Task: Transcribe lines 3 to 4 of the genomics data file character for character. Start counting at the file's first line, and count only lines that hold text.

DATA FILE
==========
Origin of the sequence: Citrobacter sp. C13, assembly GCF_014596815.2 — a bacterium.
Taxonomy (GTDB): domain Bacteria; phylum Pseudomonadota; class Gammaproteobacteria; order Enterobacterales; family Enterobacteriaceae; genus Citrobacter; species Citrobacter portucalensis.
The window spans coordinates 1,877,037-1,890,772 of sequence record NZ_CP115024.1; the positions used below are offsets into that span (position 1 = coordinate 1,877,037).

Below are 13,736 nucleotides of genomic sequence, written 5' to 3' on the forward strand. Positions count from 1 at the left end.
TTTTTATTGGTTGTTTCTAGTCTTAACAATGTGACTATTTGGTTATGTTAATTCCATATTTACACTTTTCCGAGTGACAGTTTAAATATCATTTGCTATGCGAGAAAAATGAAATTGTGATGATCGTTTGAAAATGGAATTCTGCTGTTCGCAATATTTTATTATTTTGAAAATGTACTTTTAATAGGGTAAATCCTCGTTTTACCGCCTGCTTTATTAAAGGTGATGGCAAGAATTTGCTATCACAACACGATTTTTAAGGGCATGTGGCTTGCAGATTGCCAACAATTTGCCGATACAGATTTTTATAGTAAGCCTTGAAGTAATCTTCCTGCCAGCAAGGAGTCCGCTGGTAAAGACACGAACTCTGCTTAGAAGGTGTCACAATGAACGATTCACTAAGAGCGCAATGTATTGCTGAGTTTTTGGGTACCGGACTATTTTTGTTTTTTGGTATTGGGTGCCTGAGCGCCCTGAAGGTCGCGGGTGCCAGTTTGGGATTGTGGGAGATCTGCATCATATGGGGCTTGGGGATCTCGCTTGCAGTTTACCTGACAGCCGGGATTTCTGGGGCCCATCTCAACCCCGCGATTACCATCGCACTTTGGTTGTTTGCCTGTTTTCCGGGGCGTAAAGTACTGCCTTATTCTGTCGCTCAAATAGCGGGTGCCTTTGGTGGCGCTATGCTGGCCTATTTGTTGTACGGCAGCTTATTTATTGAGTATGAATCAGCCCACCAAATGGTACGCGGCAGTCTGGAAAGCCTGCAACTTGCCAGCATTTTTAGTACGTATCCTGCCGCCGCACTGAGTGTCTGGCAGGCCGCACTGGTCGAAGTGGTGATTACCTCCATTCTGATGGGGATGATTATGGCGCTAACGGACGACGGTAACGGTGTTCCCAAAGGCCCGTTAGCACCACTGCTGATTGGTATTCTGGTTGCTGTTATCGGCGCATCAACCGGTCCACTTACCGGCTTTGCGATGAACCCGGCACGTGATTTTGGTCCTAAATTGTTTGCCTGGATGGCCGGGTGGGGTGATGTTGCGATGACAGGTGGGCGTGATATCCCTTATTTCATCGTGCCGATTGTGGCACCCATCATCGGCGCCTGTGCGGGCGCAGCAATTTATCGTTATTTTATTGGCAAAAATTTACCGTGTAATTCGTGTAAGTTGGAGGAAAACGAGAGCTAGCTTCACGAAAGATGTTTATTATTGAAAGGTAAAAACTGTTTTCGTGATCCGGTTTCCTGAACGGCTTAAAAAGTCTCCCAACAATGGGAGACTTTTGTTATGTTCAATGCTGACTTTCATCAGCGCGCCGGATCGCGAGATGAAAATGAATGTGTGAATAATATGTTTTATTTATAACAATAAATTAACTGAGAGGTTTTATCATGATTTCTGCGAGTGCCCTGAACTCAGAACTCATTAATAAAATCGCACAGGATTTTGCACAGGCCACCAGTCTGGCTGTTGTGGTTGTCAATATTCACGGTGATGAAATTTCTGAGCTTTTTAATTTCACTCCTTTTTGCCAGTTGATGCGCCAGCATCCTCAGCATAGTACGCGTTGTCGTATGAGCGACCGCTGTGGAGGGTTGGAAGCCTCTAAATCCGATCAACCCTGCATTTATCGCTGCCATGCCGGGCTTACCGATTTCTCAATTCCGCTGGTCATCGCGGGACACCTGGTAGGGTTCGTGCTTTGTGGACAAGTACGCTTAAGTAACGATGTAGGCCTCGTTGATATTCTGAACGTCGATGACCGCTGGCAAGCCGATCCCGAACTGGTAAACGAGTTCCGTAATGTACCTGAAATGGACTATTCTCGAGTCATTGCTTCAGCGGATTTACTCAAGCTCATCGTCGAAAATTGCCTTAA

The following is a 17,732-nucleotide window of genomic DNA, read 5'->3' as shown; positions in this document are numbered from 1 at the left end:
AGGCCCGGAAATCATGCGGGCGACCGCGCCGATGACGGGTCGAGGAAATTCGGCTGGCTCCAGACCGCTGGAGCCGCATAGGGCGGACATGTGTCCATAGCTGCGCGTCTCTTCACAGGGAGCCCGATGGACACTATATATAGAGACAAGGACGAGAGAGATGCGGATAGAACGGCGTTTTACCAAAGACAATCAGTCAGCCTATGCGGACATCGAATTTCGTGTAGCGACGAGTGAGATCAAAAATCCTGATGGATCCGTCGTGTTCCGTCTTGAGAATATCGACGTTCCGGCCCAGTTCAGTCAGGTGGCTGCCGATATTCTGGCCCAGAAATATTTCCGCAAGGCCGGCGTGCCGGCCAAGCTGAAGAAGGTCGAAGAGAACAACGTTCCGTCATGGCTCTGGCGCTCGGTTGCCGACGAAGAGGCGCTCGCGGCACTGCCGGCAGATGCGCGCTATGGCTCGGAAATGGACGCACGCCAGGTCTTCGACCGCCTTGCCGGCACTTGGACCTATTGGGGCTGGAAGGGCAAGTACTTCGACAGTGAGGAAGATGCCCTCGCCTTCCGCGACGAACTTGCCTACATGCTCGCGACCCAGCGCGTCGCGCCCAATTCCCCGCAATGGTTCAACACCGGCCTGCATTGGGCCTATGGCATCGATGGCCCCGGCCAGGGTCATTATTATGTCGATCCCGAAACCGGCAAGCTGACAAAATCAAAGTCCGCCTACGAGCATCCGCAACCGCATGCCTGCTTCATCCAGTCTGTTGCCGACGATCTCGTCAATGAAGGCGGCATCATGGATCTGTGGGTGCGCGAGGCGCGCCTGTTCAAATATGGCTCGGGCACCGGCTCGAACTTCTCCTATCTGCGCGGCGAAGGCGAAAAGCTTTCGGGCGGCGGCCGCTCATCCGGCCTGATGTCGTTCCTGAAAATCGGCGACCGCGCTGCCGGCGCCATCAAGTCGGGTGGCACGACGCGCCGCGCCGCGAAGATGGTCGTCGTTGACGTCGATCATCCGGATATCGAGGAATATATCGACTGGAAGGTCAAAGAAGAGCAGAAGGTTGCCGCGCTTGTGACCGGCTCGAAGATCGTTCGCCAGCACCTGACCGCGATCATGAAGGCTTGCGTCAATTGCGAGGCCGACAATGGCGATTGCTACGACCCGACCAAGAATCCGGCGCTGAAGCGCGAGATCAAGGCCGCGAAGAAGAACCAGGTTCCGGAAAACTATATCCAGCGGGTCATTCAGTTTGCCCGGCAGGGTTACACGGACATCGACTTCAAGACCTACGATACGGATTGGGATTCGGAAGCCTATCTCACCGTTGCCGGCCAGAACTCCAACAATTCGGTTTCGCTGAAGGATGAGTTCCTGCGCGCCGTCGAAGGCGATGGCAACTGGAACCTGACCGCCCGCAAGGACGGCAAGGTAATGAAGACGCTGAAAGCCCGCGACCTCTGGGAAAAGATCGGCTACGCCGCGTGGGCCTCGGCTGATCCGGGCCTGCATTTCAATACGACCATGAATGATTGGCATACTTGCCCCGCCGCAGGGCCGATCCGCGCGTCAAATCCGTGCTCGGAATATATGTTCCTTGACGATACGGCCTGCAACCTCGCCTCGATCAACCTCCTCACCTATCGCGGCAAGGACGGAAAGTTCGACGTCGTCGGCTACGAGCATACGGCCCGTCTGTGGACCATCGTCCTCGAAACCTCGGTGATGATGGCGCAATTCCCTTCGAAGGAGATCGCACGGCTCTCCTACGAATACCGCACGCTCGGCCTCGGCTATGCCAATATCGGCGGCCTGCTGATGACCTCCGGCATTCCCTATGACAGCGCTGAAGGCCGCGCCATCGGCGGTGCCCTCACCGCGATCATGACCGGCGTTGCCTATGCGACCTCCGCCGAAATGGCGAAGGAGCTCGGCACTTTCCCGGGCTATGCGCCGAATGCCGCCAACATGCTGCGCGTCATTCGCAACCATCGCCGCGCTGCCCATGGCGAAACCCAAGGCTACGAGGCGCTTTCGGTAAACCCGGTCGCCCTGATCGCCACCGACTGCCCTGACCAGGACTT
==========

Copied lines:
The window spans coordinates 1,877,037-1,890,772 of sequence record NZ_CP115024.1; the positions used below are offsets into that span (position 1 = coordinate 1,877,037).

Below are 13,736 nucleotides of genomic sequence, written 5' to 3' on the forward strand. Positions count from 1 at the left end.